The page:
As a tech recruiter, one of the most challenging aspects of my job is negotiating with top talent in the industry. The competition is brutal, and it takes more than just offering a generous salary package and a bunch of benefits to be able to hire talent. It requires a set of negotiation tactics that can help to attract and recruit the best tech professionals.
I want to share some effective negotiation tactics that have helped me secure strong tech talent for my clients. These tactics are mirroring, tactical empathy, and labeling the candidate’s emotions.
Mirroring: building rapport and establishing trust
Mirroring is a subtle technique that involves mimicking the other person’s body language, tone of voice, and choice of words to build rapport and establish trust. It can make the candidate feel more comfortable and relaxed, reducing tension and creating a favorable negotiating environment.
To effectively mirror a candidate, you need to pay attention to their tone of voice and choice of words.
At the earlier stages of the recruitment process, you have written text (reach-out messages) or phone/video calls as your only way to communicate with the potential candidate.
Since you don’t see each other in person, as a recruiter, you should focus more on their choice of words and their tone of voice. However, be careful when matching someone else’s tone of voice. If they sound frustrated or aggressive, your tone of voice should remain calm and balanced. So instead of mimicking them, try to establish trust with a calm and measured attitude.
Matching the tone of voice
Matching someone’s tone of voice starts with analyzing their communication style. Before I even start writing to the candidate, I take a moment to explore their style. I look at the language they use when posting on LinkedIn or other social media channels or when replying to comments or posts. This gives me a pretty good understanding of how the candidate likes to communicate.
Once I have analyzed the candidate’s communication style, I try to use a similar language style when writing to them. I use words and phrases they are familiar with, and I try to use a similar tone and voice.
However, keeping it professional is key since you represent a company, and the candidate probably doesn’t know you in person.
Another key aspect of matching someone’s tone of voice is ensuring your message is clear and concise. This means I avoid complex language or technical jargon unless the person uses them themselves.
Lastly, when matching someone else’s tone of voice, it’s important not to lose yours or fake a communication style. It’s not about duplicating the other person’s style; it’s more about finding common ground that works for both of you.
Tactical empathy: understanding the candidate’s perspective
Tactical empathy is putting yourself in the candidate’s shoes and understanding their perspective. By doing this, you can gain valuable insights into what motivates them, what their concerns are, and what they are looking for in a job. This information can help you tailor your negotiation approach to meet their needs and interests better.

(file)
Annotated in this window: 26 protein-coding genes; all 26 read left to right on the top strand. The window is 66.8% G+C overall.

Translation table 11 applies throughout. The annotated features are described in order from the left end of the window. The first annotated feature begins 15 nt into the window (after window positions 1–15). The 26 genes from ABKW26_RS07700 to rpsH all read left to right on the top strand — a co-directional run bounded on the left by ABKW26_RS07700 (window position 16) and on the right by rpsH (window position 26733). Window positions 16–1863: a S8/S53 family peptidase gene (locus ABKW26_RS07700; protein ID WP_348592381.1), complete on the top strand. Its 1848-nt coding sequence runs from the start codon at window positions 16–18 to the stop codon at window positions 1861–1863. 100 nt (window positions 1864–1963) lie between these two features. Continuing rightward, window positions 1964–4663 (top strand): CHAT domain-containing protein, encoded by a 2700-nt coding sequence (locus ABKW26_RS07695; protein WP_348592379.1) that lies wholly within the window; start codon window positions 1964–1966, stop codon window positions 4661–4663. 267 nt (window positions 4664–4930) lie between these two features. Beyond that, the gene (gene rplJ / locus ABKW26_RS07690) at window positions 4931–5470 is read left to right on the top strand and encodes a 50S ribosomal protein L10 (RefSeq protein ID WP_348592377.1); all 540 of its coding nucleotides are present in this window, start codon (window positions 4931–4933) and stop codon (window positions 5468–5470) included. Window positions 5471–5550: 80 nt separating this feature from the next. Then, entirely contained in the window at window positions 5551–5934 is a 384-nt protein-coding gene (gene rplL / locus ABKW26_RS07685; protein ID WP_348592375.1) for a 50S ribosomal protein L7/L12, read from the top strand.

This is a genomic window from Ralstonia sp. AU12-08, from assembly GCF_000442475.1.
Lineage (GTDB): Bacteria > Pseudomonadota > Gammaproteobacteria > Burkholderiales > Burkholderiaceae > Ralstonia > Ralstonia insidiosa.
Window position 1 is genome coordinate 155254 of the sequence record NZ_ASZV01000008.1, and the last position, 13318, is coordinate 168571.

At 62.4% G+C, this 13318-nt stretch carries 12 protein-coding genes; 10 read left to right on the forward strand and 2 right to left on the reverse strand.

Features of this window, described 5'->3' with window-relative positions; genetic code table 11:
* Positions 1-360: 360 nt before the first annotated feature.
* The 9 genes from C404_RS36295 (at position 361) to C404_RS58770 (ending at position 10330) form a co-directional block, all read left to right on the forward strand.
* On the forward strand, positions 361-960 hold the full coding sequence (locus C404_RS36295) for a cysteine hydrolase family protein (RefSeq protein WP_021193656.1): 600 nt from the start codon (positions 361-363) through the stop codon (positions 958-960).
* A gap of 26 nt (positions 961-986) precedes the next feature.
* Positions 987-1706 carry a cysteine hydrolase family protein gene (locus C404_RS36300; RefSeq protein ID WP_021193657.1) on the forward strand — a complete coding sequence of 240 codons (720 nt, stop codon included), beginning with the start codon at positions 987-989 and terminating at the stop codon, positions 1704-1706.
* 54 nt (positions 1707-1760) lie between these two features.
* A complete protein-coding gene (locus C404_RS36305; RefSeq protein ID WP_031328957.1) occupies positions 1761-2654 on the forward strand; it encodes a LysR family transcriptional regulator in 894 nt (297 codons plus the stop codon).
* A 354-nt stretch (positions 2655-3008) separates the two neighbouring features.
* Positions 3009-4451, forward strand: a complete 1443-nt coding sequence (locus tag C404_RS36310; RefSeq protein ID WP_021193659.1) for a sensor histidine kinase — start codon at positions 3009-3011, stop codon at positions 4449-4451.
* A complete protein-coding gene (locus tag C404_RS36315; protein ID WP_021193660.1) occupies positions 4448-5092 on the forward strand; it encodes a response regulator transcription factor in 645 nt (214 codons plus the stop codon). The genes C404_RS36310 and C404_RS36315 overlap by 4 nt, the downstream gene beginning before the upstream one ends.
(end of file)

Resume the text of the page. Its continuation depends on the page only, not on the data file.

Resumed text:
To practice tactical empathy, I do active listening. I pay close attention to what the candidate is saying. I then ask open-ended questions encouraging them to share more about their perspective. The more I learn about their attitude, objections, concerns, and needs, the better I can tailor my negotiation approach.
I sometimes also use one of the so-called reflective listening techniques – I summarize what they have said and check if I have understood their point of view correctly. For example, “I don’t want to change my job right now. I am happy doing what I do in my current company especially considering that they are a growing startup and I got a big stock share there.” I could add to this, “It seems it’s not an easy decision to leave a startup that offers you an interesting job and great stock options.”
Instead of jumping into bringing arguments and shouting about facts on why they should leave their current job, I summarize what they say, and this helps the candidate feel heard.
Labeling the candidate’s emotions: validating their feelings
We all experience emotions, whether positive or negative, about our jobs. Labeling the candidate’s emotions involves validating their positive and negative feelings. By doing this, I show the candidate that I understand and respect their emotions. This helps me build trust and strengthen my relationship with the person I am in contact with.
When talking to the candidate, I pay close attention to their verbal and nonverbal cues (if the conversation happens in person). When I notice the candidate is experiencing a particular emotion, I try to label it by saying something like, “It sounds like you value work-life balance a lot” or “It sounds like you feel excited about an opportunity where you can take the lead on X, Y, Z” or “It looks like you are frustrated by the lack of proper processes for managing X, Y, Z.”
By doing this, I am demonstrating empathy and showing that I am paying attention to their concerns. This can help to build trust. Later, when the time is right, I can use all that has been said to me to try and “sell” the work-life balance or the nicely-established processes in a company I am offering them to join.
Mirroring, tactical empathy, and labeling the candidate’s emotions are great negotiation tactics I use regularly. However, the key point for success here is that I don’t rush their decision-making. I’ve had candidates on my radar for months, if not years, whom I’ve been in constant contact with. I kept listening to their perspective and gathering insights about them until I could offer them the right opportunity that would minimize their objections (that I already knew of) and maximize the possibility of them agreeing to attend an interview or speak with my client.
Author: Tatev Blbulyan